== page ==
— Copenhagen, Denmark
(11th – 17th, May 2018)
In March earlier this year, my professor urged us to apply to participate in the Copenhagen Youth Fashion Summit – the world’s leading event on sustainability in the fashion industry which was taking place two months later in May. No one in my class really showed interest, but me being someone who never declines an opportunity to travel and engage in such events, I applied… and got accepted along with two of my friends! I had no idea whether or not i’d actually be able to go considering the lack of time I had in saving up but confirmed my attendance in the program anyways (you know, just incase).
Couple days later I received a surprise in the mail – a scholarship that would potentially cover my round trip flight from Hong Kong to Copenhagen – as well as the news that our accommodation would be covered by SCAD, something that I was so grateful for considering the expensive hotel and AirBNB rates in Denmark. Having all this happen made it much easier for me to convince my parents, and so a month later I packed a light hand-carry and took off to the Nordics.
After a short layover in Helsinki, I arrived in Copenhagen during a rainy night on the 11th of May and by the time I reached our AirBNB after a 15 min walk from the Norreport metro station, my luggage and I were drenched. Anywho, we were staying at a spacious, newly-furnished apartment in a great location so it didn’t take me long to forget about my soaked self. The next day, the weather was pleasant with some sunshine and a cool breeze so we took off for some sightseeing. Our professor lived in Copenhagen for ten years, so we were really lucky to have him take us to all his favourite places and give advice like a true local.
Over the next few days that we had before the youth summit began, we tried covering as much of the city as possible:
- Rosenburg Castle Gardens – also known as the ‘King’s Garden’, it is the most visited park in central Copenhagen, tracing back to the 1600’s. Designed to feel like you’re walking through a Renaissance era, the garden is lined with rows of sky-high trees.
- Gothersgade – one of the main and most popular streets of the city that is lined with cute cafes, al fresco restaurants and Scandinavian shops.
- Nyhavn – One of the most iconic spots known for its colorful buildings and boats that line the canal. Grab some pizza and sit by the port as you pray that you don’t get attacked by a seagull or hit by a tourist’s selfie stick.
- Ofelia Plads – Walk to the end of Nyhavn and you’ll reach this relaxing square-like area. Admire the glass architectural structure above you and just chill out.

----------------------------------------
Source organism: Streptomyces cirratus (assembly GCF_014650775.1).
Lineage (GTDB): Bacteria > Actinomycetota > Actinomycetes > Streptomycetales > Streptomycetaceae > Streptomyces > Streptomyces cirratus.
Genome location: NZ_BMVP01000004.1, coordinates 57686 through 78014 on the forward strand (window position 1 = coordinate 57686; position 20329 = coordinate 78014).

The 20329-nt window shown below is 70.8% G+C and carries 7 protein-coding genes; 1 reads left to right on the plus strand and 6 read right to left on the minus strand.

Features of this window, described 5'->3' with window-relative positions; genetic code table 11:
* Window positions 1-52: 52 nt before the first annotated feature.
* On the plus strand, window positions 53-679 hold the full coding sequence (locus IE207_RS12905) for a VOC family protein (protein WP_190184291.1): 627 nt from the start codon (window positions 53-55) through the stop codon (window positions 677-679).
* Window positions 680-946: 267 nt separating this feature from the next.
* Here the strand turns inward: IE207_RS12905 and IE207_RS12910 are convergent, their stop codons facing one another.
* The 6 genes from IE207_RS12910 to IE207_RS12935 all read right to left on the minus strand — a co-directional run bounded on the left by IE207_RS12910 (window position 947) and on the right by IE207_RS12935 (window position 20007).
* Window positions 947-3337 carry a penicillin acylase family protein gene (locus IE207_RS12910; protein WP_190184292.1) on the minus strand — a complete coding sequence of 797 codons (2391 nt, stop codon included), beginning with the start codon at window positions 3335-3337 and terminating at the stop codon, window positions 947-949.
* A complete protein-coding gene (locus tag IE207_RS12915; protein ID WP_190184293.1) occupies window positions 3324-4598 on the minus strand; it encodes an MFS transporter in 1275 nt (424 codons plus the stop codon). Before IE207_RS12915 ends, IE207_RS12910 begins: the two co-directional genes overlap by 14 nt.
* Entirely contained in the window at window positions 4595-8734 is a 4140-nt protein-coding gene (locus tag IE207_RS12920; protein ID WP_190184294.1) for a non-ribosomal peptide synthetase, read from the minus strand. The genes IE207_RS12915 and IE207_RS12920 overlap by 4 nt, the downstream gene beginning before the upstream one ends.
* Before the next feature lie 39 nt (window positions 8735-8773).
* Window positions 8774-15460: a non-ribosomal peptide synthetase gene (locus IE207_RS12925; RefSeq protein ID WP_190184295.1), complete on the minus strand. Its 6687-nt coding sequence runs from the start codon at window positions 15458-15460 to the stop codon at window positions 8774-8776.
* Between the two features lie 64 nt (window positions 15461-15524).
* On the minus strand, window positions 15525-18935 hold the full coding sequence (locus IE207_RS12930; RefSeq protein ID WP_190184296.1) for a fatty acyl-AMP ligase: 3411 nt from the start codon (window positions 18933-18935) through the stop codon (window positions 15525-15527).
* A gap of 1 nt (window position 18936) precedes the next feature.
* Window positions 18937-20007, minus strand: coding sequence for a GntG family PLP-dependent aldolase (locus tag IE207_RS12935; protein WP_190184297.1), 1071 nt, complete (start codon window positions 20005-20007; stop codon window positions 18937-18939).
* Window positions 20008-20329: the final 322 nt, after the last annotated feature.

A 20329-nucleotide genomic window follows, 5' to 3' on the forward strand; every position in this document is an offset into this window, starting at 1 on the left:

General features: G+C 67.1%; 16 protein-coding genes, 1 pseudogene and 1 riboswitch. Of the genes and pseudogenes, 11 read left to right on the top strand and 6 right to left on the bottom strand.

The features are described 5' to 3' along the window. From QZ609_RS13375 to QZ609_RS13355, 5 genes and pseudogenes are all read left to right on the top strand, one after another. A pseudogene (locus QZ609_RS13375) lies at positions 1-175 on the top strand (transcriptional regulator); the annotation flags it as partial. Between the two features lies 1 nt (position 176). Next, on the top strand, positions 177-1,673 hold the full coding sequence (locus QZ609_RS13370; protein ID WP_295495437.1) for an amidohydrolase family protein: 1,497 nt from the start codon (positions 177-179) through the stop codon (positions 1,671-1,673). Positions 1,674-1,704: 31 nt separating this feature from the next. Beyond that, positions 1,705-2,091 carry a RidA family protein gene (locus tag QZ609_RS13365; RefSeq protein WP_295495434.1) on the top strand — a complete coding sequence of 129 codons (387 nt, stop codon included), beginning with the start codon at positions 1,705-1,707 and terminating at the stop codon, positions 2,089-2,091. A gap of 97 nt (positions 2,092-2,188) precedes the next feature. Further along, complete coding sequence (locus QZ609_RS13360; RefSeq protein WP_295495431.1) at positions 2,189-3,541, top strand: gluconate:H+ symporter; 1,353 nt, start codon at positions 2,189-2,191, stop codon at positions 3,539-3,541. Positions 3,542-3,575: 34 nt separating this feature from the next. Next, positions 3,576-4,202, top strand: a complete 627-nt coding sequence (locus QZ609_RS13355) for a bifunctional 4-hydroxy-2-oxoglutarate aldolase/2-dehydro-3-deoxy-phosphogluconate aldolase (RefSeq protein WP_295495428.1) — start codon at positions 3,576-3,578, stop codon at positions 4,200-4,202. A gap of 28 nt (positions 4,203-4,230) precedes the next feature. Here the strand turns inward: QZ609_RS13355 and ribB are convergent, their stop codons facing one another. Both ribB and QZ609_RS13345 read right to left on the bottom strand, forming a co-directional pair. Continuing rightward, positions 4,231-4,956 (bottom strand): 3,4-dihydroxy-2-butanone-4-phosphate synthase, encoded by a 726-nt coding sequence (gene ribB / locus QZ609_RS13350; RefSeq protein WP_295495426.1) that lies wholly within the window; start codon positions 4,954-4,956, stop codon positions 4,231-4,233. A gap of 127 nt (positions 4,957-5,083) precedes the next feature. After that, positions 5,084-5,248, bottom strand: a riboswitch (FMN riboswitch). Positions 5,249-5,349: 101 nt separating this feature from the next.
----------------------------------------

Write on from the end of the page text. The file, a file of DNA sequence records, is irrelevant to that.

- Amalienborg – Experience royal history by heading over to the palace where one of the world’s oldest monarchies live. I’m not a fan of history myself but it was a beautiful sight regardless.
- The Little Mermaid – I personally couldn’t see what was so spectacular about this bronze sculpture that sits on a rock for which people from all over the world fly to visit. But if you enjoy artwork and fairytales – this is definitely an iconic one inspired by Hans Christian Andersen’s story of the ‘Little Mermaid’.
Other things I did during my stay outside of the Copenhagen Youth Summit involved trying Nordic noodles that weren’t in any way Nordic, lazing on grassy parks by the bridge during sunset, stepping into cool Scandi shops, admiring the country’s sustainability efforts, devouring warm churros and waffles and so much more…
Travelers, take note:
- There are more bicycles than cars, I felt like I had a higher chance of being knocked down by a cyclist over a driver – so watch where you’re going on the streets and make sure you’re not walking on a cycling path
- Danish apartments don’t have air-conditioning or fans.
- They also have an absence of curtains, or very minimal, sheer ones that allows plenty of natural light into the home
- The only personality a house can have is white and airy. With high ceilings, white walls, no extra furnishings or colorful home decor, Danish apartments are extremely spacious and airy with plenty of natural light and uber minimal + chic.
- Don’t try to pronounce Danish words – you’ll just embarrass yourself.
- Nyhavn might sound like ‘Nai-Haven’ but is actually pronounced ‘Nu-Ha-Un’
- Don’t overuse the infamous ‘Hygge’ term if you don’t even know what it really is / means
- Carry change around and buy your bus/metro tickets beforehand
- If you decide to cross the Oresund Bridge over to Malmo, Sweden – don’t forget to carry your passport/ID with you because they’ll check (I forgot mine and got sent back from the border :-), yay me)
- Turn off your google maps once in a while and get lost in the city, you’ll always find your way back.
Stay tuned for a separate post on my experience at the Copenhagen Fashion Summit if you’re interested in fashion & sustainability!